The Code of Conduct is the Foundation
Why does the Department of Justice and the SEC call the Code of Conduct the foundation of an effective compliance and ethics program? This question is something that has come up often over the last few years and this terminology— the foundation has become a buzzword. Let’s take a step back and look at where the Code of Conduct became such a vitally important piece of the puzzle for a compliance program. If we look back at the original U.S. Sentencing Guidelines standards for organizations, which by the way are going to be celebrating their 25th anniversary in November 2016, we don’t find code of conduct. There just wasn’t a focus on code of conduct when these initial compliance and ethics program standards were being developed. It’s only been a sharper focus in the last 5 to 10 years. Today, standards could be mere individual policies, they could also be other written documents. They definitely could be code of conduct which could encompass things like your employee handbook.
So this term foundation—what does it mean? There are some fundamental pieces of the compliance and ethics program puzzle that the code of conduct can often be a part of. So, when we talk about a foundation what do we expect from a foundation? We expect the foundation to be solid, we expect it to be well planned. Just like a a foundation for a building, it should should reflect everything that’s going to stand on top of it, it is the support system. We also know that foundations for buildings need to be maintained on a regular basis. The same goes for your compliance and ethics program. It needs to be revisited on a regular basis, that’s really important and sometimes overlooked.
Practically speaking, you should also consider a mission statement when talking about what a foundation means. What are the expectations of your organization? Code of conducts often have a statement from the CEO or chief executive in the front of the document, this can serve as a mission statement for compliance at the organization. It wasn’t always there 10 years ago but certainly that personal message stands for something, for ideals and principles, it establishes the tone of the conversation. The tone that you’re going to continue to have with your employees about these issues. It can be individual risk topics or discussions of things like reporting. It can be considered the hub of the wheel or base of operations for your compliance program.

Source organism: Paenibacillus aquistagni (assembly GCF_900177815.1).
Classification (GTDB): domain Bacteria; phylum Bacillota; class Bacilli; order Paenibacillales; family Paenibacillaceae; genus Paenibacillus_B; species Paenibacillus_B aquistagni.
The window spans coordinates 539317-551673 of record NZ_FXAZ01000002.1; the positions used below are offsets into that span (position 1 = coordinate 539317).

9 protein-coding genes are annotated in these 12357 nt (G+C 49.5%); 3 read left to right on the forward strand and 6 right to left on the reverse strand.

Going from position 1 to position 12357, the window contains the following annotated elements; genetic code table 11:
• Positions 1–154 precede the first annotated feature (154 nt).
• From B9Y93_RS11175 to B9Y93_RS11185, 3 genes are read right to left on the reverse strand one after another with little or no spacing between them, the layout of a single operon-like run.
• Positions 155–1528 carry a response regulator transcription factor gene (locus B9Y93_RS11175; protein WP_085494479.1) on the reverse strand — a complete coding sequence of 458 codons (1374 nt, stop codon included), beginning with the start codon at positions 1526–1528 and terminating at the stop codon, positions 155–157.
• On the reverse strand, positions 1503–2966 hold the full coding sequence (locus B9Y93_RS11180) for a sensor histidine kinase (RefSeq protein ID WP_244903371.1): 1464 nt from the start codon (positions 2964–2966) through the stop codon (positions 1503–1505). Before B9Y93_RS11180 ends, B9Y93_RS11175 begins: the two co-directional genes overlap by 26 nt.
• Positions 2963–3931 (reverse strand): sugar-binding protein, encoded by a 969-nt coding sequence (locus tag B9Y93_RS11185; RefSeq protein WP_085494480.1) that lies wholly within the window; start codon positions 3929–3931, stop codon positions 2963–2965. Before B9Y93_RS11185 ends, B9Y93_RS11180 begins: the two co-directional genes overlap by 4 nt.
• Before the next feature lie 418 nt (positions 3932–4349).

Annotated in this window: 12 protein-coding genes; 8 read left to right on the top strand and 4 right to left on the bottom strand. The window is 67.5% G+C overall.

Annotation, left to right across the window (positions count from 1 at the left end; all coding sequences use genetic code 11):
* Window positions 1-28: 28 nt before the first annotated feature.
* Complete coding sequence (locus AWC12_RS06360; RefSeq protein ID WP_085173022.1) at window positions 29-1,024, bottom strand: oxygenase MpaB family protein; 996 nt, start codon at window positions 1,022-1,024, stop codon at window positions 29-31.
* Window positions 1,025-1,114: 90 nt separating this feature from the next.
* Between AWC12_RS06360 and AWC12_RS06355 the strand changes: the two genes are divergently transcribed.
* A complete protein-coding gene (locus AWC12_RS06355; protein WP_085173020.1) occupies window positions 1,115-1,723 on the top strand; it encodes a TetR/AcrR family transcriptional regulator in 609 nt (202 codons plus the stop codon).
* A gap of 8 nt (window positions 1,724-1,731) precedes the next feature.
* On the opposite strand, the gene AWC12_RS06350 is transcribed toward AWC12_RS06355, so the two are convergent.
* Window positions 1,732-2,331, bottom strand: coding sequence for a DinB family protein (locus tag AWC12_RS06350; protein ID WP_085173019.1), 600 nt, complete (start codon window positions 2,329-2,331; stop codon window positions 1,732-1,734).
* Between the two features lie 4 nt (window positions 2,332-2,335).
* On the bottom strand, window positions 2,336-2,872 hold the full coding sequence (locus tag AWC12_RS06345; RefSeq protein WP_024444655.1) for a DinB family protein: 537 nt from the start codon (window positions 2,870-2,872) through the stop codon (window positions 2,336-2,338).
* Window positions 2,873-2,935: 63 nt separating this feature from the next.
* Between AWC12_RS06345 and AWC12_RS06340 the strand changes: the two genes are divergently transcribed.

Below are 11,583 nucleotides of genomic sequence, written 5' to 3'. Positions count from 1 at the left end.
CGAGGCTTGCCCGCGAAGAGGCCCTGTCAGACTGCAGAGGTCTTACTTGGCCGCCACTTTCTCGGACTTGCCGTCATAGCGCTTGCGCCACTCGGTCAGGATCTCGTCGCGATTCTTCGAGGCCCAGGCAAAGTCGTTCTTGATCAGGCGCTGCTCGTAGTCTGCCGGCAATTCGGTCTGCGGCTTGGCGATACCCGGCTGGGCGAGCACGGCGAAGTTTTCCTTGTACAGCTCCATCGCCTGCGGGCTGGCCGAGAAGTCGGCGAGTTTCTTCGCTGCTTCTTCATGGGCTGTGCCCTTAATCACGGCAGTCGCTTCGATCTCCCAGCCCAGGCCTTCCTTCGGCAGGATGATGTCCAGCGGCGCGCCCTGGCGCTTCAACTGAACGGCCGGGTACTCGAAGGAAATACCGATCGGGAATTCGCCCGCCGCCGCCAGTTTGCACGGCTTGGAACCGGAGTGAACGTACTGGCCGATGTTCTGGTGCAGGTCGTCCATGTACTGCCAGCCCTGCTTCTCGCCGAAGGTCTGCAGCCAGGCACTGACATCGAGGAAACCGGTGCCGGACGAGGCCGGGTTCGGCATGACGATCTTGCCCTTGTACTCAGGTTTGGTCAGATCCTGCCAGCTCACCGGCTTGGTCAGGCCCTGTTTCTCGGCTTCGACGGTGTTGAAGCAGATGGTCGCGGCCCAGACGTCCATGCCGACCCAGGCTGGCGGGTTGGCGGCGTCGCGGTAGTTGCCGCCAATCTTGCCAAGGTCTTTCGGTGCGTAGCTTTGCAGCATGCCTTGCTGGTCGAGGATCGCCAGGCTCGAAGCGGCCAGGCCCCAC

Another key aspect of a foundation is that it’s basic, it’s simple, it’s structural. I think that really lends itself to talking about the broad values that underpin your compliance and ethics program. And the bottom line here is you want people to be familiar with these values, Familiar with the basic premises from the code of conduct.
I think as compliance professionals we are “glass half-empties” type of people. So when we think about the code of conduct and discussion of risk topics we’re trying to put together a resource to help people remediate problems. We need to think more like “glass half-full” people. The code should be aspirational, it should be the values platform of the organization. I think we tend to forget that and concentrate more on the mitigation or the clean up afterwards rather than the aspirational piece and I think that’s important to consider when you’re talking about a foundation. It’s a values foundation, a values platform for the organization as a whole and in their compliance and ethics program.
This notion of a foundation and using that kind of terminology is a very clear cue that the Department of Justice & SEC expect to see a code of conduct. A foundation that talks about values. A foundation that talks about big picture expectations. A foundation that supports a real bonafide program. So let’s take them at their word. Let’s make sure that the foundation is strong.
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The Code of Conduct is the foundation of your program. It’s got to be solid and well maintained, it must be purpose built for your unique organization, it must support your program and state the value of your organization. Lastly it must be maintained.
3 Questions with Nicole Tarasoff
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